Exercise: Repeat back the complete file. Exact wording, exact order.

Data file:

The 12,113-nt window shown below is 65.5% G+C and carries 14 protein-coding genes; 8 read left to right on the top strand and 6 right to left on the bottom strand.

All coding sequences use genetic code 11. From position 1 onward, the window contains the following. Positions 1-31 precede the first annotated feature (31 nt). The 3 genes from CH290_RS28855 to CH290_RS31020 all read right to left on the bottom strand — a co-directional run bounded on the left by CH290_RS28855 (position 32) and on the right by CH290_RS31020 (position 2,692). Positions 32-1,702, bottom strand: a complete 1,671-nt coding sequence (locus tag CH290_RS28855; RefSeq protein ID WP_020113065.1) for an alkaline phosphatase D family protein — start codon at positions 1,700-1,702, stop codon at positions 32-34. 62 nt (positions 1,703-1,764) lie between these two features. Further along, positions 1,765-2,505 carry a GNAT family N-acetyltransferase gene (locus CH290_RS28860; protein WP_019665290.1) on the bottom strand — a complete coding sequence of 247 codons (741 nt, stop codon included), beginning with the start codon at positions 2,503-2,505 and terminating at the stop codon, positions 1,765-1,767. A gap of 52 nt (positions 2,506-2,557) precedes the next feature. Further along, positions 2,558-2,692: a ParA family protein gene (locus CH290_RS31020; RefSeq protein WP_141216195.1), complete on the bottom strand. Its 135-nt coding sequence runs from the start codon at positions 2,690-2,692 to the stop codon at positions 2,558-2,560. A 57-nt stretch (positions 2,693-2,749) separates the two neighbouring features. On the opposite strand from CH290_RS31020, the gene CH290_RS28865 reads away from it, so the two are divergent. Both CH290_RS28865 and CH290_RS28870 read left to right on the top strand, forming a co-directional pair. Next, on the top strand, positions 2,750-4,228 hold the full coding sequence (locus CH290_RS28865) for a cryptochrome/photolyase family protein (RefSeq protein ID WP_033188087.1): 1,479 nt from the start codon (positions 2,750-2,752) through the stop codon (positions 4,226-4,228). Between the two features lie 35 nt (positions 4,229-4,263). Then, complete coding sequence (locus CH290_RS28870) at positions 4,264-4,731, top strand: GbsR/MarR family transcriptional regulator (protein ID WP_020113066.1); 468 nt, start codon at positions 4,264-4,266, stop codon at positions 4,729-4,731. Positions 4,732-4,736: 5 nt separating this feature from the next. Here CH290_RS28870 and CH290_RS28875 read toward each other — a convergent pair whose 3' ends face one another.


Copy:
The 12,113-nt window shown below is 65.5% G+C and carries 14 protein-coding genes; 8 read left to right on the top strand and 6 right to left on the bottom strand.

All coding sequences use genetic code 11. From position 1 onward, the window contains the following. Positions 1-31 precede the first annotated feature (31 nt). The 3 genes from CH290_RS28855 to CH290_RS31020 all read right to left on the bottom strand — a co-directional run bounded on the left by CH290_RS28855 (position 32) and on the right by CH290_RS31020 (position 2,692). Positions 32-1,702, bottom strand: a complete 1,671-nt coding sequence (locus tag CH290_RS28855; RefSeq protein ID WP_020113065.1) for an alkaline phosphatase D family protein — start codon at positions 1,700-1,702, stop codon at positions 32-34. 62 nt (positions 1,703-1,764) lie between these two features. Further along, positions 1,765-2,505 carry a GNAT family N-acetyltransferase gene (locus CH290_RS28860; protein WP_019665290.1) on the bottom strand — a complete coding sequence of 247 codons (741 nt, stop codon included), beginning with the start codon at positions 2,503-2,505 and terminating at the stop codon, positions 1,765-1,767. A gap of 52 nt (positions 2,506-2,557) precedes the next feature. Further along, positions 2,558-2,692: a ParA family protein gene (locus CH290_RS31020; RefSeq protein WP_141216195.1), complete on the bottom strand. Its 135-nt coding sequence runs from the start codon at positions 2,690-2,692 to the stop codon at positions 2,558-2,560. A 57-nt stretch (positions 2,693-2,749) separates the two neighbouring features. On the opposite strand from CH290_RS31020, the gene CH290_RS28865 reads away from it, so the two are divergent. Both CH290_RS28865 and CH290_RS28870 read left to right on the top strand, forming a co-directional pair. Next, on the top strand, positions 2,750-4,228 hold the full coding sequence (locus CH290_RS28865) for a cryptochrome/photolyase family protein (RefSeq protein ID WP_033188087.1): 1,479 nt from the start codon (positions 2,750-2,752) through the stop codon (positions 4,226-4,228). Between the two features lie 35 nt (positions 4,229-4,263). Then, complete coding sequence (locus CH290_RS28870) at positions 4,264-4,731, top strand: GbsR/MarR family transcriptional regulator (protein ID WP_020113066.1); 468 nt, start codon at positions 4,264-4,266, stop codon at positions 4,729-4,731. Positions 4,732-4,736: 5 nt separating this feature from the next. Here CH290_RS28870 and CH290_RS28875 read toward each other — a convergent pair whose 3' ends face one another.